Family behind Tupou's rugby success

International
Beth Newman Profile
by Beth Newman

For Taniela Tupou, family is everything.

The ninth of 11 children, Tupou is still in awe of his mother Loisi and the sacrifices she made to ensure all of the Tupou children grew up healthy and happy.

His father, Malakai, passed away in 2005 when Taniela was just nine but he still holds a special place in the powerful prop’s heart.

Tupou paid tribute to his father after winning two gongs at the Rugby Australia Awards on Friday night and choked up speaking about his family both in his speech and speaking to media later.

It’s rare to find an interview where Tupou doesn’t mention his family - Loisi travelled to Brisbane for the first time in June to see his Test debut and he was with one of his brothers when he received the call to join the Spring Tour last year too.

He still speaks to Loisi most days and jokes, like most adults living away from home, that he answers most of the time.

“Sometimes, it's like "Mum just give me a break," but she always messages, she always calls,” he joked.


“Not always, but 90 per cent of the time I answer her call.”

And when he’s asked what motivates him in training and games, he doesn’t have to think about it.

“I know how it feels to have nothing because when I grew up, I had nothing back home and to be able to have all this and it seems like I can help my family to have a life,” he said.

“I get emotional when I talk about my family. I think when I go through tough times at training or games then I think of my mum and the hard work and struggles she has to go through for us.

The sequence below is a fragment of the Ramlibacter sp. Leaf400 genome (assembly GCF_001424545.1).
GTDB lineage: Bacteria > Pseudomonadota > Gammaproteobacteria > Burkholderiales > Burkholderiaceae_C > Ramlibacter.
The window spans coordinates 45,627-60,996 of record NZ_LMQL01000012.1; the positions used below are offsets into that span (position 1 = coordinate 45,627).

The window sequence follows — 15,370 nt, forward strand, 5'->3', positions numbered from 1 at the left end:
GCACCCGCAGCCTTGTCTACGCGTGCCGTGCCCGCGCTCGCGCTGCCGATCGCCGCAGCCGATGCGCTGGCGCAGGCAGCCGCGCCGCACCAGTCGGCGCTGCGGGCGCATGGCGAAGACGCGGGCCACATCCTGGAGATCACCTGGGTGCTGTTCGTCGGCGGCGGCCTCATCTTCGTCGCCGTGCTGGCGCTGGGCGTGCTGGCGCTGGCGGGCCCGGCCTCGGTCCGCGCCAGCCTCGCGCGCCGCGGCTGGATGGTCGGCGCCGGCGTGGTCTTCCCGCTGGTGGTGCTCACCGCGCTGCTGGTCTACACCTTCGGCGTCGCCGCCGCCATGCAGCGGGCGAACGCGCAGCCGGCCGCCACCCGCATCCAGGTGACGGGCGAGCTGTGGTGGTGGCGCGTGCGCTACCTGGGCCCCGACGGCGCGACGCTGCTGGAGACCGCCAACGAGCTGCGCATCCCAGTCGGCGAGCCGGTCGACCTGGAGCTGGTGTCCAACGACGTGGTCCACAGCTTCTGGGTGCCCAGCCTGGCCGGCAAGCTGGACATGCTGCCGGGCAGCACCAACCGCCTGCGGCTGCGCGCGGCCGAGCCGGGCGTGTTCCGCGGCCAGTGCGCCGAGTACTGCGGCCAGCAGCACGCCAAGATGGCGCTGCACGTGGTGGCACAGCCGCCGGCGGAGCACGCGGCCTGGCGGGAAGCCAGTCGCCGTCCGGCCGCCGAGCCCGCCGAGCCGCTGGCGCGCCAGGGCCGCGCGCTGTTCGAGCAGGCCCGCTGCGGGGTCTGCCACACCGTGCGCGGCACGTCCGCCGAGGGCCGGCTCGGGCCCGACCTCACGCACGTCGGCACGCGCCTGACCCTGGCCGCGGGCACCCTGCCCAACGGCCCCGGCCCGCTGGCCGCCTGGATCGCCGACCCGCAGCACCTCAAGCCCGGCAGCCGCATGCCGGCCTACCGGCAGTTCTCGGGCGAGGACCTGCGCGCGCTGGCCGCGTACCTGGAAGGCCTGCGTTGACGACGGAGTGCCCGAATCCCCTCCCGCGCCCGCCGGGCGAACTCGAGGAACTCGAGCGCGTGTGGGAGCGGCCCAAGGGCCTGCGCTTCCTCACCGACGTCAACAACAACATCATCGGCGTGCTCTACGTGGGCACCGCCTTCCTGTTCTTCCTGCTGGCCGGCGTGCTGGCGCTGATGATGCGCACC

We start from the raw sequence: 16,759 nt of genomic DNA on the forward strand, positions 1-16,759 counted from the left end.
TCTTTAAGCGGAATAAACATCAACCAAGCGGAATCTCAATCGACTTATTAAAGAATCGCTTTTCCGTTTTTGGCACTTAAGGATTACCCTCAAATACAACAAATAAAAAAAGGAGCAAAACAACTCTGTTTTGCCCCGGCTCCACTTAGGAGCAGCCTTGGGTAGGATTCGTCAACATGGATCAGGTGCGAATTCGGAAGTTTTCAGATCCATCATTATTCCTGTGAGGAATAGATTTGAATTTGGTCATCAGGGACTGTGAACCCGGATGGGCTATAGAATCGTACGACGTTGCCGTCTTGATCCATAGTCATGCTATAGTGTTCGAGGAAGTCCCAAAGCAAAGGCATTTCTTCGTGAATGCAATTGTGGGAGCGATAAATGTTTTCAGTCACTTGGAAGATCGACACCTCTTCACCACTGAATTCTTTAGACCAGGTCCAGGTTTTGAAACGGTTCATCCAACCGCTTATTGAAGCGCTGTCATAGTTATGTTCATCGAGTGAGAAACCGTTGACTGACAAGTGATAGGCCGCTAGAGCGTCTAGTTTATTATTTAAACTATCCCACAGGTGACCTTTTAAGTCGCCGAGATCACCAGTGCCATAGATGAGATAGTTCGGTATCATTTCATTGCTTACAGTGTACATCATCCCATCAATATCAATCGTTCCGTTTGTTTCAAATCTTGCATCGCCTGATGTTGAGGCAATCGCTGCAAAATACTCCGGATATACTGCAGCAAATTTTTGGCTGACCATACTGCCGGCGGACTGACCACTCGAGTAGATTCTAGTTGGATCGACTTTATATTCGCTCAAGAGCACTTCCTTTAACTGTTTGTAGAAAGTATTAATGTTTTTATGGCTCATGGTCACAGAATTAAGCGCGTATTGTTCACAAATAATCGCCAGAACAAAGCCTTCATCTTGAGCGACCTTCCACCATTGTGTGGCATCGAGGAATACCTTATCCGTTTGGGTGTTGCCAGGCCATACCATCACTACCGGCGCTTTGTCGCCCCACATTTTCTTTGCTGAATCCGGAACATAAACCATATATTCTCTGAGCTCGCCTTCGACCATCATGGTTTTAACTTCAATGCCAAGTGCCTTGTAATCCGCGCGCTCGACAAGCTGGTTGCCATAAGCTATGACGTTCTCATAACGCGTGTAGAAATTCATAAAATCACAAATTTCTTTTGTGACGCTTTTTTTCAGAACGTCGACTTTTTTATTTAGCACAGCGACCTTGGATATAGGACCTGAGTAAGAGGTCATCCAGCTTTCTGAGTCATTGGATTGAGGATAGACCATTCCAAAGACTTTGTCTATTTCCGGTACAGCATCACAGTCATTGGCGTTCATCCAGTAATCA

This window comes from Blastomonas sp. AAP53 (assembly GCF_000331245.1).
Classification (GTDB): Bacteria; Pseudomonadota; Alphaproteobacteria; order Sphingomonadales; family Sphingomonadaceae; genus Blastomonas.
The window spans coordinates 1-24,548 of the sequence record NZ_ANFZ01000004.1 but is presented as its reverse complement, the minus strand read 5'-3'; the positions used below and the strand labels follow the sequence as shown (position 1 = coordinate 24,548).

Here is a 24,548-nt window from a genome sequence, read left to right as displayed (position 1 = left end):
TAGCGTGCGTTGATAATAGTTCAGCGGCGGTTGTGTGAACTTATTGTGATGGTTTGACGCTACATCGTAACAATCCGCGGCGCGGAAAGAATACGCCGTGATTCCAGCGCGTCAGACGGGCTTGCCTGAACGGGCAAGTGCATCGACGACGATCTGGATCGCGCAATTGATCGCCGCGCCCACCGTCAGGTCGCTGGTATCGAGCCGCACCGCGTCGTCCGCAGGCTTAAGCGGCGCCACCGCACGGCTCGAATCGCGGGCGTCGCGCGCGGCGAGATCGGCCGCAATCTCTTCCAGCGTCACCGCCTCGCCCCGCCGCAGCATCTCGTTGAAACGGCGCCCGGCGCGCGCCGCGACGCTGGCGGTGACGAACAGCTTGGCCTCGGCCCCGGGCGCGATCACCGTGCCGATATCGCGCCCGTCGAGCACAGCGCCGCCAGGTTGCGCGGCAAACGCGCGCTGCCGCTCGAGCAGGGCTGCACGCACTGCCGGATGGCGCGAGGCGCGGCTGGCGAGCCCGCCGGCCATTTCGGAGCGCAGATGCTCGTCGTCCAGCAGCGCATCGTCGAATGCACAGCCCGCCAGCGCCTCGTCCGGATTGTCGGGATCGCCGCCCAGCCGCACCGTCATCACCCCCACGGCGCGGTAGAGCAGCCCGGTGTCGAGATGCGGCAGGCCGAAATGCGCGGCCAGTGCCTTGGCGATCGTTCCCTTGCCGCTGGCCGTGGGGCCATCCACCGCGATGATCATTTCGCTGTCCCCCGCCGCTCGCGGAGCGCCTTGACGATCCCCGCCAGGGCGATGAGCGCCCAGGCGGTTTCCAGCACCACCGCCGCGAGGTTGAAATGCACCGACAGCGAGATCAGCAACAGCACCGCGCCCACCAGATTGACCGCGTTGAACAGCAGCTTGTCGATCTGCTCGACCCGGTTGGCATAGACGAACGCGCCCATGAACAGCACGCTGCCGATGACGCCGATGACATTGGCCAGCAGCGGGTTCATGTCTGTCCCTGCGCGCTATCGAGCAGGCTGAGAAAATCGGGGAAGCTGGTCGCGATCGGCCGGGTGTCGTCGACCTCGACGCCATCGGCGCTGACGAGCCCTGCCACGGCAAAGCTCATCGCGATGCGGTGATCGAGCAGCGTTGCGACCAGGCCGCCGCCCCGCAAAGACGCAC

“There's 11 of us and I'm one of the youngest, so  you can imagine that she didn't work and I don't know how we survived.

“So, when I'm struggling I think of my family and that just makes me keep going.”

Loisi and his two younger sisters were left without a home after Cyclone GIta tore through Tonga in February and Taniela is helping to do whatever he can to help rebuild.

They have managed to build a temporary house but there is work to do before they have a cyclone-proof home.

“We had the cyclone back home and me and my brother went back home and we built this house but it's not as strong - just for something for them to stay for now,” he said.

“We're going to try and rebuild it next year.

“It's just one for the next 2-3 years and we're going to rebuild the proper house, so we're hoping to do it as soon as possible before another cyclone comes to Tonga.”

“I'm hopeful - I'm trying to save up here, hopefully we can have enough to build a proper house for my mum and hopefully buy a car and I can look after myself after that.”

Tupou will play a critical role in the Wallabies' run to the Rugby World Cup next year and said he was ready step up on the field.

"I have been lucky enough to start all the games for the Reds this year and had some alright games and I have to pick it up next year for the World Cup," he said.

 "If I want to be in that squad, I need to perform and do better than I did this year."